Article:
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The Econo Miss

by Archives February 5, 2008

Although already bursting at the seams, Fort McMurray is about to get even bigger and busier. The oldest oil sands miner in the area, Suncor Energy Ltd. has announced a $20.6 billion expansion project that follows on the heels of a lucrative royalties deal with the Alberta government.
Suncor’s board of directors revealed the Voyageur project will include the expansion of the company’s extraction facility and a third upgrader which will process a daily 245,000 barrels of bitumen into high-grade crude. The expansion follows through on the strategy introduced in 2001 and will target Suncor’s goal of producing 550,000 barrels per day by 2012. This will increase its capacity by 52 per cent within the next four years. The project is also slated to create 800 more full-time and permanent jobs. It will be financed with cash flow from operations, credit and debt.
The announcement comes only a day after a new royalties agreement was signed with the Alberta government. The new agreement leaves Suncor able to operate in a predictable and secure environment. The company will pay 20 per cent more on royalties only from their mining operations and it leaves them with certainty in bitumen valuation, allowed costs and certain taxes. Alberta has in turn agreed not to seek money from outside this contract.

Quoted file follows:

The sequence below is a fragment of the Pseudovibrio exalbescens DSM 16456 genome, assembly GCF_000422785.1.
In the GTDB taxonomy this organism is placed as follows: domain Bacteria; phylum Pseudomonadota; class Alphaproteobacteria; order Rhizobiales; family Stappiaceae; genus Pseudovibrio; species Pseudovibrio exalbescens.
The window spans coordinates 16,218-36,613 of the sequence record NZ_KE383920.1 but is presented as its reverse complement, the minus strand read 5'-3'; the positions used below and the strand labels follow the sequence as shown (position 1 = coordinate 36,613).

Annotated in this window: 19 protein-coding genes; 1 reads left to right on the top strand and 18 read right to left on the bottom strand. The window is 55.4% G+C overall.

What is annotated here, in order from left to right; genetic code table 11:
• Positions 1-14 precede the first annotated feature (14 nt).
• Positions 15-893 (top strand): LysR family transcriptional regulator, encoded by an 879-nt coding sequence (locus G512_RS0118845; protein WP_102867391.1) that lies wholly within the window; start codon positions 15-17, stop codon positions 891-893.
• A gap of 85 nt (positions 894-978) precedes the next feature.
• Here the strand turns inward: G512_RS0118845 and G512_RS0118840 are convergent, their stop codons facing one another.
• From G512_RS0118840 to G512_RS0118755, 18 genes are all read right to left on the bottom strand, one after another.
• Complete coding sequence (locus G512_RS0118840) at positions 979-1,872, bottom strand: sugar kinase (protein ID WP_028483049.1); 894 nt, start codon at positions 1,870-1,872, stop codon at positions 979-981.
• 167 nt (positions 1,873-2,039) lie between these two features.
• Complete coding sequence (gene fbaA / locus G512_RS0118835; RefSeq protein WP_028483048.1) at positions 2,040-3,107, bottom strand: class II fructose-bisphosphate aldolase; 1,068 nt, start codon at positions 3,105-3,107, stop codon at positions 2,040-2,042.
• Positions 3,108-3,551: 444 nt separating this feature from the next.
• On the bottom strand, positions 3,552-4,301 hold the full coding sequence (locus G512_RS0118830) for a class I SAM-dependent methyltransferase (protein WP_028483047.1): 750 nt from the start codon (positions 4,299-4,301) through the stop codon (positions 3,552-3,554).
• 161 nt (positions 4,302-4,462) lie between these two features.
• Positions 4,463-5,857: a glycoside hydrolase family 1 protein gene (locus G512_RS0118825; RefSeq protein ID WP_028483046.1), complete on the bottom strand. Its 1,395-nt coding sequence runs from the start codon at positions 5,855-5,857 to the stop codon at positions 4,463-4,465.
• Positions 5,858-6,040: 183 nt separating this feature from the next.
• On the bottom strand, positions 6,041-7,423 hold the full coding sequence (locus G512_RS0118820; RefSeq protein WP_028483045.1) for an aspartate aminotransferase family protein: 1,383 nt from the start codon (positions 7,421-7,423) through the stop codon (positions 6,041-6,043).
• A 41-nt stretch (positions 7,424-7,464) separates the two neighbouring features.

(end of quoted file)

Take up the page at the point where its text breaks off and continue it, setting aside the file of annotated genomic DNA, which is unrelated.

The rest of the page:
Their old contract which was signed in 1997 required Suncor to pay one per cent of revenue until gains on their projects were returned; the company was then to pay 25 per cent of their net revenue. The understanding is now that the company has a stable royalty system to work with and can confidently undertake new projects. Syncrude, the second-largest mining operation in the area is already in talks with the province to negotiate a similar agreement.
Last fall, when Alberta set up a government panel to negotiate royalties with companies operating in the area, the panel recommended an increase to 36 per cent, with a nine per cent hike on natural gas and 11 per cent on oil. The oil company and investor backlash was immediate; they argued the hike would not be economically viable because under the proposed system operators would be struggling to cope with the increasing costs. Since the announcement last fall, EnCana Corp, one of the largest operating in the area, cut their 2008 capital investment substantially. The previously low royalty rates were designed to allow maximum investment and growth in the area, but Alberta has since then re-evaluated its position and is now looking towards substantial gains in the next four decades of oil sands mining.
Other companies operating in the oil sands have also found the environment less favourable and have put some development projects on hold. Despite the postponement of some projects, international interest and development in the area is high.
In the past two years, companies from China, South Korea and Norway have all taken advantage of the area’s crude assets. The latest hopeful for some stakes in Alberta’s oil wealth is India’s largest oil producer, Oil and Natural Gas Corp.
India’s resource giant is now in talks with companies operating in the area to secure reserves for its expanding economy in the area to secure reserves for its expanding economy.

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